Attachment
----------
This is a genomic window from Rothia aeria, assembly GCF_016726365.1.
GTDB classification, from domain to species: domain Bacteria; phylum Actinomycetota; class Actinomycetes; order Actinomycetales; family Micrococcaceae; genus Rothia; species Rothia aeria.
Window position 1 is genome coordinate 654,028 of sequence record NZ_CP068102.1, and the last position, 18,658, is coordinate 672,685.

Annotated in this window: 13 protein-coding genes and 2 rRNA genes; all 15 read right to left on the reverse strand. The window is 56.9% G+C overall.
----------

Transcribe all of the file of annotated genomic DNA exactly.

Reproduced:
This is a genomic window from Rothia aeria, assembly GCF_016726365.1.
GTDB classification, from domain to species: domain Bacteria; phylum Actinomycetota; class Actinomycetes; order Actinomycetales; family Micrococcaceae; genus Rothia; species Rothia aeria.
Window position 1 is genome coordinate 654,028 of sequence record NZ_CP068102.1, and the last position, 18,658, is coordinate 672,685.

Annotated in this window: 13 protein-coding genes and 2 rRNA genes; all 15 read right to left on the reverse strand. The window is 56.9% G+C overall.